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“If” Versus “Whether” on GMAT


Through this short video, understand the difference between the usage of "if" and "whether" on the GMAT sentence correction.


“If” Versus “Whether” on GMAT

"If" Versus "Whether" on GMAT


"If vs Whether" is a common trap in GMAT sentence correction; the two words convey similar meanings, often making it difficult to determine which one is the correct usage in any situation. In this short article, we will cover the difference between "if" and "whether" and how to determine their proper usage on the GMAT.

The primary difference between "if" and "whether" is that the former leads to a then-clause and the latter does not lead to a then-clause. This concept is best explained through the help of the following examples:

Example 1 - If you promise to come along, (then) I will also come for the party.
You might be wondering why "then" is written within brackets; to clarify, this indicates that the word "then" is not actually written within the sentence. In this sentence, "then" is silent, and its use is only implied in the meaning; however, the clause "I will also come for the party" is still a then-clause and the sentence is perfectly correct.

Now let us look at a different example:

Example 2 - I am not sure if it will rain today.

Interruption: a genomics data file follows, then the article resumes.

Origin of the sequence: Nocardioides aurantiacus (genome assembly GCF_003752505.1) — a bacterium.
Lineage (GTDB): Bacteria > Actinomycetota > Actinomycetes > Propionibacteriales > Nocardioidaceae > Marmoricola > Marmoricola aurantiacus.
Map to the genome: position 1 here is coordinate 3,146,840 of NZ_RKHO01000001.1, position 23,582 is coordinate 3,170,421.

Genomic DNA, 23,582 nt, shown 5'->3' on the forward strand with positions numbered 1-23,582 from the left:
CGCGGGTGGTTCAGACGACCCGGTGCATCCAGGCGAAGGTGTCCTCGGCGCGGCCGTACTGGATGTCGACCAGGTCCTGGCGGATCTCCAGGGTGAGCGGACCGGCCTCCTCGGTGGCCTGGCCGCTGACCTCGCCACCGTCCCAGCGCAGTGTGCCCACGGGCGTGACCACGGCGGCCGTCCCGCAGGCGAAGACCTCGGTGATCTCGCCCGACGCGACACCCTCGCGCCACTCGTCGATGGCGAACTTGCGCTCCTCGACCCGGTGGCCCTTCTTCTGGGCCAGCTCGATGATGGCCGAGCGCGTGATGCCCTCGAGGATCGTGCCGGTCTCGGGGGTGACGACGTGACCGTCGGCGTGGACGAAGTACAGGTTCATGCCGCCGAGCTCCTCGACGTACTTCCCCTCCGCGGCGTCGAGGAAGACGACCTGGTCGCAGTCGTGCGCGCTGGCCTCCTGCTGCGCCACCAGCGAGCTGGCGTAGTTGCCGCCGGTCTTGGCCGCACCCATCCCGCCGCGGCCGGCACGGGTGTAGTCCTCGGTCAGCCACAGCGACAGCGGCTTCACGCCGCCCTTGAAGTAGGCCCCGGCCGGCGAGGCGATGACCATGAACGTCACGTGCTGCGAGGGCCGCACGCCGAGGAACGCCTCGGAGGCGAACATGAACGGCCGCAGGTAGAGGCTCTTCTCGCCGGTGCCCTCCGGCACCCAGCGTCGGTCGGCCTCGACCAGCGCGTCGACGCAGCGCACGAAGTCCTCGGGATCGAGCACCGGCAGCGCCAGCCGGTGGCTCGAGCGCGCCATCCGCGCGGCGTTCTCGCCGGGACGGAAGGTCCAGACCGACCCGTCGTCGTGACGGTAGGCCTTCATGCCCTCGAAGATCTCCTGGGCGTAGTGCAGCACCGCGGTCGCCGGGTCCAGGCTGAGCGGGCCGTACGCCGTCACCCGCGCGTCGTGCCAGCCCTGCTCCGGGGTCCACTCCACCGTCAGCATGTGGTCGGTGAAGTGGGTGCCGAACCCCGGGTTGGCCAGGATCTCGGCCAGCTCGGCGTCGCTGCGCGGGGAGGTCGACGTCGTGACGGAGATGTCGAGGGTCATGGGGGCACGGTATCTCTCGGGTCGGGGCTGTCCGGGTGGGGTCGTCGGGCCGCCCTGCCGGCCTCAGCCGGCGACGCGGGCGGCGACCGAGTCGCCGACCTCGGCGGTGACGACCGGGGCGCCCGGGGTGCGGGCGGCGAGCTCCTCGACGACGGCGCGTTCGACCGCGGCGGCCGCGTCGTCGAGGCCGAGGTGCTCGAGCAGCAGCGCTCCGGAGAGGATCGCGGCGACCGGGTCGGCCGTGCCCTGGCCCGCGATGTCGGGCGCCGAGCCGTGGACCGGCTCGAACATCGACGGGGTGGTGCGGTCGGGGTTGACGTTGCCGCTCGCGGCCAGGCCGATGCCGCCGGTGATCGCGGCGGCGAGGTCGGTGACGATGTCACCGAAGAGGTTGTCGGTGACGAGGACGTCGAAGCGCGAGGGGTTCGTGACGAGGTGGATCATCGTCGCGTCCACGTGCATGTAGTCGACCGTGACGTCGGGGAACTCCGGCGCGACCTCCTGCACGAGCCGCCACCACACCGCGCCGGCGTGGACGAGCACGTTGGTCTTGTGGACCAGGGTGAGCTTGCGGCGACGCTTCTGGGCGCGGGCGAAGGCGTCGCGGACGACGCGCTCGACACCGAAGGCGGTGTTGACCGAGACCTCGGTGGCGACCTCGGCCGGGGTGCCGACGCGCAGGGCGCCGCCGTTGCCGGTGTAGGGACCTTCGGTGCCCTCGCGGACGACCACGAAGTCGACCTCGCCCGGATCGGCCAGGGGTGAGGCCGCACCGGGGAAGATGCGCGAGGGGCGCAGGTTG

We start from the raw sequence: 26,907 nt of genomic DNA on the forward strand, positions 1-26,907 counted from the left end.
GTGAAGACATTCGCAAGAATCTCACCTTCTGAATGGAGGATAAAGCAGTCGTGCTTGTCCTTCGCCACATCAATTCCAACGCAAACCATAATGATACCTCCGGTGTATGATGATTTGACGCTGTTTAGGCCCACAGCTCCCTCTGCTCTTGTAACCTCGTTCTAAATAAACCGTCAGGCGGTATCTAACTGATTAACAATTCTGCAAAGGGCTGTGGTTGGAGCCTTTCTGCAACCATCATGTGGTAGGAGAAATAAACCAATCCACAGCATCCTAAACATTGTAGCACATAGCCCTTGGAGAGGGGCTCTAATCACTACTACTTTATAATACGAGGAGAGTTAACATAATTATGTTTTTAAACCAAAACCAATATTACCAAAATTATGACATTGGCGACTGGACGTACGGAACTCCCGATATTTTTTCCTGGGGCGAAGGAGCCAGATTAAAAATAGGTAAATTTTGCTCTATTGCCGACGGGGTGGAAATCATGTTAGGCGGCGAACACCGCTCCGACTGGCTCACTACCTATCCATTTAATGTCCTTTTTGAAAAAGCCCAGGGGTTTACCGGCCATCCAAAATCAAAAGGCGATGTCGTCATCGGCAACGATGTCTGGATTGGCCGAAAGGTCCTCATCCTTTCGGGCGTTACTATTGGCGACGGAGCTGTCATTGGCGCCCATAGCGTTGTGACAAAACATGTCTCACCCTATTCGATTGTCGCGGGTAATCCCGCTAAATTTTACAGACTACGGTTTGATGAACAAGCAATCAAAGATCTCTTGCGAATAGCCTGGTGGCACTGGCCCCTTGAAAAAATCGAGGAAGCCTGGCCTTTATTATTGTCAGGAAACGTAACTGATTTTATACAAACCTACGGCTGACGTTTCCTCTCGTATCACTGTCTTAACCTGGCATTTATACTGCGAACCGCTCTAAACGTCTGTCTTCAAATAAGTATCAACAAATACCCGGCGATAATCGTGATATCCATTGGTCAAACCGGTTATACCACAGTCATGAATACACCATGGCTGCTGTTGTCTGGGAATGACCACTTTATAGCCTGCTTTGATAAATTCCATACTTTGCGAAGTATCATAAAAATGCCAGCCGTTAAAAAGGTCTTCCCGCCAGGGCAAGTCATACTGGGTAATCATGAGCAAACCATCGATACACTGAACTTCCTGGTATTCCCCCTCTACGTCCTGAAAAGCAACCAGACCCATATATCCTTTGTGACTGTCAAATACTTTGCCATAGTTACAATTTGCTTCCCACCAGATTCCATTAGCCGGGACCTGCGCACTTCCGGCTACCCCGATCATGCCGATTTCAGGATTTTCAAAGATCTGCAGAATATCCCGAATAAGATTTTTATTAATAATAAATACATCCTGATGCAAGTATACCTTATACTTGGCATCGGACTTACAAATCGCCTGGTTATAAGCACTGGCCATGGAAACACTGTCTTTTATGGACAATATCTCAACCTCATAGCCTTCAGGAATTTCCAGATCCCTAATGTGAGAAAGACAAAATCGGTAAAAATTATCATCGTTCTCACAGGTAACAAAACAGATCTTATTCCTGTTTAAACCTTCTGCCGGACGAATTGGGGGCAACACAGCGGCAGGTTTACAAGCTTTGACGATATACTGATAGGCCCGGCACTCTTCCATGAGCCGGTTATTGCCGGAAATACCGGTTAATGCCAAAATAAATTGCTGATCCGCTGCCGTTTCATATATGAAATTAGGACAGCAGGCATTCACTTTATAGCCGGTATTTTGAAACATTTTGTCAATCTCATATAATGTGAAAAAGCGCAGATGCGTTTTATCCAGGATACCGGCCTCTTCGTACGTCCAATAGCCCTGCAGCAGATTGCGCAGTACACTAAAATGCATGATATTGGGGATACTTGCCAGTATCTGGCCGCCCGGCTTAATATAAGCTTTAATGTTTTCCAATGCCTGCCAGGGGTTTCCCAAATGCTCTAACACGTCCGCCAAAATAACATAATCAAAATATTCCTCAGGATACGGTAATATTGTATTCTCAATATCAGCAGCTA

In this sentence, "if" is not followed by a then-clause; therefore, this sentence is incorrect. In such a case, "whether" would be the correct word to use. The correct form of this sentence is:

I am not sure whether it will rain today.

One thing to keep in mind, while solving the "if vs whether" question on GMAT, is that in sentences where "if" is the correct usage, "whether" sounds very awkward. While trying to eliminate answer choices based on whether the "sound right" is typically not an effective strategy on the GMAT, in this particular situation it can be useful, as the utilizing "whether" in place of "if" is quite blatantly awkward. To fully understand this point, please consider the following example:

Example 3 - Whether you promise to come along, I will also come for the party.
As you can clearly see, the above sentence is extremely and obviously awkward; such a sentence will never be written, certainly not it on the GMAT. What is tested on the GMAT is cases such as Example 2, wherein, "if" is written but "whether" is the correct usage. Therefore, we can conclude that if you are caught between "if" and "whether" on the GMAT, most of the time, whether will win.

This article has deliberately been kept brief; for a more elaborate explanation, please refer to Experts' Global's Stage One Sentence Correction videos.

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